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  • NYS Writers Institute

"Rivers of Power" author Laurence C. Smith

In Chris Churchill's column in the Times Union last week -- Mr. Biden, tear down this highway!

he writes of Interstate 787, the miles-long belt of pavement that divides Albany from the Hudson riverfront: "The elevated highway and its swirling ramps divide Albany from a riverfront that should be one of the region’s biggest assets. The interstate is a blight on the landscape and a relic from the bad, old days when cities were treated as places to pass through, rather than enjoy."


It's with Chris's column in mind we present today's Q&A with Laurence C. Smith, leading environmental scientist based at Brown University in Providence, RI, and author of the new book, Rivers of Power: How a Natural Force Raised Kingdoms, Destroyed Civilizations, and Shapes Our World.

Smith argues that, "Rivers, more than any road, technology, or political leader, have shaped the course of human civilization. They have opened frontiers, founded cities, settled borders, and fed billions. They promote life, forge peace, grant power, and can capriciously destroy everything in their path. Even today, rivers remain a powerful global force -- one that is more critical than ever to our future."


Jared Diamond called it, "As fascinating as it is beautifully written." Elizabeth Kolbert said that it "takes readers on a tour of the world's great rivers - past, present and future. The result is fascinating, eye-opening, sometimes alarming, and ultimately inspiring."


We support independent, local booksellers. You may purchase Rivers of Power from the independent Book House of Stuyvesant Plaza: https://www.bhny.com/book/9780316412001


Is there anything on earth that you find unexpectedly beautiful?

The melting surface of the Greenland ice sheet is the most sadly spectacular place I have ever seen. Imagine the world's greatest waterslide park, with raging pool-blue rivers cutting chutes, slides, and canyons through crystalline ice. Unfortunately, this meltwater is headed to the sea. Greenland is now adding over one millimeter per year to global sea level rise.

Should we be optimistic about the future of the Hudson River?

Absolutely. After a long, dank history of pollution including a Superfund site, the Hudson is rebounding. There is much to be optimistic about, for the Hudson and many other formerly industrial rivers of the Northeast.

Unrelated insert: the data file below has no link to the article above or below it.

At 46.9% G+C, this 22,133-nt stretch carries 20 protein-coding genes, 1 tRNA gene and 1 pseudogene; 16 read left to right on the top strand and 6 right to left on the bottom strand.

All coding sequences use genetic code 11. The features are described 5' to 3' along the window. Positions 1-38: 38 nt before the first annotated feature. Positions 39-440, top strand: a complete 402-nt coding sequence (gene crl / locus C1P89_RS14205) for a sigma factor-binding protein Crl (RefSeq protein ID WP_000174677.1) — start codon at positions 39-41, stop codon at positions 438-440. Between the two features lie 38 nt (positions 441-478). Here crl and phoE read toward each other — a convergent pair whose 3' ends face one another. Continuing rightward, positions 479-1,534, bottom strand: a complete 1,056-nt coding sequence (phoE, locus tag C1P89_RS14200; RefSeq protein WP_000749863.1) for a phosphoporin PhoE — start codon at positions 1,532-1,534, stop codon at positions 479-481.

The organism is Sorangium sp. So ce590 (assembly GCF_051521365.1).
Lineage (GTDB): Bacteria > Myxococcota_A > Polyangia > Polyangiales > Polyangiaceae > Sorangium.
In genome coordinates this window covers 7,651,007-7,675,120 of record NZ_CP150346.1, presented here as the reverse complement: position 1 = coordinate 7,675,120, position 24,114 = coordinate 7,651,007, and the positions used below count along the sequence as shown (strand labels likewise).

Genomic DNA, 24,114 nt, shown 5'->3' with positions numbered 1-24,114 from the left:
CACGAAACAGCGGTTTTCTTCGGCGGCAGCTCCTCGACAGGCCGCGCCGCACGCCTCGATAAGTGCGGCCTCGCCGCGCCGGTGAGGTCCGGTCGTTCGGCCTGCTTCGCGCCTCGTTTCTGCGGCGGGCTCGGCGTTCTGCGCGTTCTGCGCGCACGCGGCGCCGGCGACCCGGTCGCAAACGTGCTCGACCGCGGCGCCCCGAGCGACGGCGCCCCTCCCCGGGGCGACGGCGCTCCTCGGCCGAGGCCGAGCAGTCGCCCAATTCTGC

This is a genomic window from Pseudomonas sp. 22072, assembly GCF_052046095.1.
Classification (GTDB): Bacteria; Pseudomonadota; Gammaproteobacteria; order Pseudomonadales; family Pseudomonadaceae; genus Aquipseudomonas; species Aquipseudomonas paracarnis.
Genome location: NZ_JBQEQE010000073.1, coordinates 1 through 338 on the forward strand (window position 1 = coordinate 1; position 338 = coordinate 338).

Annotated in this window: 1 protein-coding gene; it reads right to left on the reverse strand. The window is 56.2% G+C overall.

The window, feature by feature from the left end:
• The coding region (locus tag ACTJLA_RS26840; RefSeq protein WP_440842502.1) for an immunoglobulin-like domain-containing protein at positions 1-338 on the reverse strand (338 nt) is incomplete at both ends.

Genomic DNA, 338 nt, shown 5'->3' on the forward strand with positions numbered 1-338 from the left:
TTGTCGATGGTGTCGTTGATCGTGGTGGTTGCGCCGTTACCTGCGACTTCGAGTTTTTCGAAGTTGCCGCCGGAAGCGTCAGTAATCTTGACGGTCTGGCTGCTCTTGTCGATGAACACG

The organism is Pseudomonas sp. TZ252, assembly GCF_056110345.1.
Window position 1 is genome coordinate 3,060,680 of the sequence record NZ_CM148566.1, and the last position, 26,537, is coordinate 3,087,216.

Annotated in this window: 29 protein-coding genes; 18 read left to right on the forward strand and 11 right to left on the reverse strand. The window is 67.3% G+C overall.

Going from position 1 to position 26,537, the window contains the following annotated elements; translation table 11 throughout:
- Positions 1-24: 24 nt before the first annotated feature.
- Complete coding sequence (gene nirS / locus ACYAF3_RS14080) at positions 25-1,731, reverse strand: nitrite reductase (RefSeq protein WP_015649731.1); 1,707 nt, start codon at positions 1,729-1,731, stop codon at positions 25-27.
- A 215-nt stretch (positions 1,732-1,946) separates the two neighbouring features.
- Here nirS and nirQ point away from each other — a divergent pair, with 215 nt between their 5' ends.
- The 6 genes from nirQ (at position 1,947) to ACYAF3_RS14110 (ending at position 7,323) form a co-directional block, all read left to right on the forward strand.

Should we organize in Albany for better access to our river?

Yes. Like many other cities having formerly industrial waterfronts, communities along the Hudson are working hard to improve public access and greenspace to their river. Last year the City of Rensselaer, for example, submitted a revitalization grant application called "Redo Rensselaer - The Capital Region's Waterfront" that envisions creating a vibrant downtown waterfront along the Hudson, even repurposing 50 waterfront acres currently used as an Amtrak rail station maintenance yard. Another Hudson River redevelopment project in the area is Kiliaen's Landing. Albany has both the opportunities and interest to reconnect people with its river through exciting urban redevelopment projects.


What new technological development excites you the most?

The advent of CubeSats - small satellites the size of a breadbox carrying little more than a camera, GPS, and communications equipment, is now revolutionizing our ability to monitor the surface of the Earth. Because these little sensors are cheap and small, they are launched by the hundreds, creating swarms of tiny satellites that are just beginning to fill our skies. The data volumes they provide are enormous and exciting, but also introduce new ethical dilemmas. Together with a proliferation of other drone and sensor technologies, for example, they are increasingly shrinking our realms of privacy.


[Learn about pioneering work on CubeSats at UAlbany's College of Engineering and Applied Sciences: https://www.youtube.com/watch?v=YVGz42DTb58]


What idea, subject or field are you most looking forward to exploring in 2021?

I am excited about the forthcoming launch of a new NASA satellite called SWOT (Surface Water and Ocean Topography), which I have been working on for nearly 20 years. It will revolutionize how we monitor and steward the freshwater resources of our planet.


What did you most enjoy about writing Rivers of Power?

I enjoyed not a whit of it. Writing books is a grueling grind, I don't recommend doing it!


What are you most looking forward to in your personal life this year?

In 2021 I am most looking forward to double shots of mRNA COVID-19 vaccine jabbed into the arms of myself, family, and loved ones.


What activity are you most looking forward to enjoying after pandemic restrictions are lifted?

Why, eating out with my family in all our favorite local restaurants again. Rhode Island has many wonderful places offering a full spectrum of experiences.


What is your biggest hope for America in 2021?

My biggest hope for America in 2021 is a satisfactory recovery from the pandemic, and a subsidence in political division across our great nation.


What's the most important thing we can learn from the pandemic?

There are many important things we can learn from the pandemic. One of them, which isn't discussed much, is rediscovering the mental well-being benefits of spending more time outdoors. I wrote a short piece about this in Scientific American -- "More Time Out in Nature Is an Unexpected Benefit of the COVID-19 Sheltering Rules" -- and also discuss this growing urban opportunity at length in the last chapter of Rivers of Power.


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